And that begins with getting Laura to change her statement. It’s a moving scene as Sykes convinces her, leading to Laura collapsing in tears because she wasn’t the one to kill Lucas. While Jackie was able to sleep through the night after killing Lucas, reclaiming some of the peace that her rape destroyed, Laura’s still suffering and is now unsure if even killing him would have helped her recover.

Rape is a sensitive subject, and it’s one that many shows have tried to tackle and have done so unsuccessfully. But “Letting It Go” is an especially delicate handling of the situation that doesn’t cast either of Lucas’ victims in a bad light, even though one of them is a killer and the other wishes she was. Rather, the episode is sympathetic and understanding to their respective plights however unyielding in the way the justice system works (or rather doesn’t work at times). But it doesn’t have a happy ending. We don’t see what befalls Jackie, though we know she’ll plead guilty to a lesser charge. She’ll still have to deal with the consequences of taking justice into her own hands, and neither she nor Laura is ever going to be able to fully escape what Cross did to them. The only thing either of them can take from this is that their rapist is dead, but the law didn’t help either of them, and they’re still suffering in some way.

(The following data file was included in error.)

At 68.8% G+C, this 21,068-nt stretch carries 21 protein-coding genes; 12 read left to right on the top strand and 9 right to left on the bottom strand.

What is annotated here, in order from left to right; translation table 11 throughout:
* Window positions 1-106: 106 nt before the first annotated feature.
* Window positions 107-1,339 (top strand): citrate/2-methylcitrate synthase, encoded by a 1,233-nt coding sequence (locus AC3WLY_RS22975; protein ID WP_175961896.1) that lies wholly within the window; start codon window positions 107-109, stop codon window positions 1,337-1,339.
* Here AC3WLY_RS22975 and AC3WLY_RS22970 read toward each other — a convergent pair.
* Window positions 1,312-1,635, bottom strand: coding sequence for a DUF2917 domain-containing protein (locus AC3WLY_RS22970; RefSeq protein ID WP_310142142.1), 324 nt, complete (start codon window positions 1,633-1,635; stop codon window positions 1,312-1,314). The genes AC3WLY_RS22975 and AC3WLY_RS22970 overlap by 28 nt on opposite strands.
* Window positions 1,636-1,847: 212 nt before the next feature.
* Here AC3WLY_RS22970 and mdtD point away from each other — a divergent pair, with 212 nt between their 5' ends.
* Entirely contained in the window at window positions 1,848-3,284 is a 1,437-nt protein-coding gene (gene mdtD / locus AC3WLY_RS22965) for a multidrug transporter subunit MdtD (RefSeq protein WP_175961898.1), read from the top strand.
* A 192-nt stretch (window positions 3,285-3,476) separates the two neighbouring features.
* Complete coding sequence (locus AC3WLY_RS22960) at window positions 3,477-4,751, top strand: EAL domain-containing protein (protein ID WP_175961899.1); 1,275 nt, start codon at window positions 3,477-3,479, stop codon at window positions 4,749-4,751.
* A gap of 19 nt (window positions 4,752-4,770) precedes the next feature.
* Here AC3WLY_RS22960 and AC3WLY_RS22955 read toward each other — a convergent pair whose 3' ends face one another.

Rusty’s storyline is also a good one, and he also has something to let go of: his mother, the Other Sharon, who isn’t as serious about her sobriety as she’d have Rusty believe. Though their initial scene is a good one, showing the Other Sharon’s optimism about her future and Rusty’s own muted excitement, but we already know it won’t last. The decline starts with the Other Sharon asking Rusty to fill a prescription for her. She claims it’s for headaches, but a check by Sharon and Flynn confirms that the drugs are to disguise the side effects of heroin and boost the high. Though Sharon knows this, she’s hesitant to share the information with Rusty, only doing so when Rusty picks up on it himself probably due to the Other Sharon’s saccharine displays of affection and continuous inquiries on the prescription’s status. The resulting confrontation is painful to watch as Rusty tries to gently make his mother understand what she’s doing and she responds by ridiculing him for his sexuality and demanding he overlook her addiction because she’s dealt with him being gay.

It’s a pretty long scene at three minutes as Rusty listens to his mother’s abuse, kept from leaving by her requests for him to stay. There are moments when it seems as though Rusty may start to believe what she’s saying so when he finally turns his back and walks away from her it feels like a victory. It feels even more like one when Rusty refuses to go to her aid when she calls from a payphone looking for a ride. The ending gives me some anxiety because something terrible could easily befall the Other Sharon and ratchet up the drama and angst for Rusty (though I have more faith in Major Crimes than that), but it’s good to see Rusty realizing that his mother and her addiction aren’t his responsibility, that she has to start being accountable at some point and that his love for her doesn’t mean that he has to contort himself to take care of her.

Stray Observations

  • Buzz to Provenza’s “back in the day”: “But now that the dinosaurs are extinct….”

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One thought on “Major Crimes successfully tackles sexual assault and the failures of the justice system when a rapist is murdered in “Letting It Go”

  1. Pingback: Revenge is sweet on Major Crimes | Channel Chelsea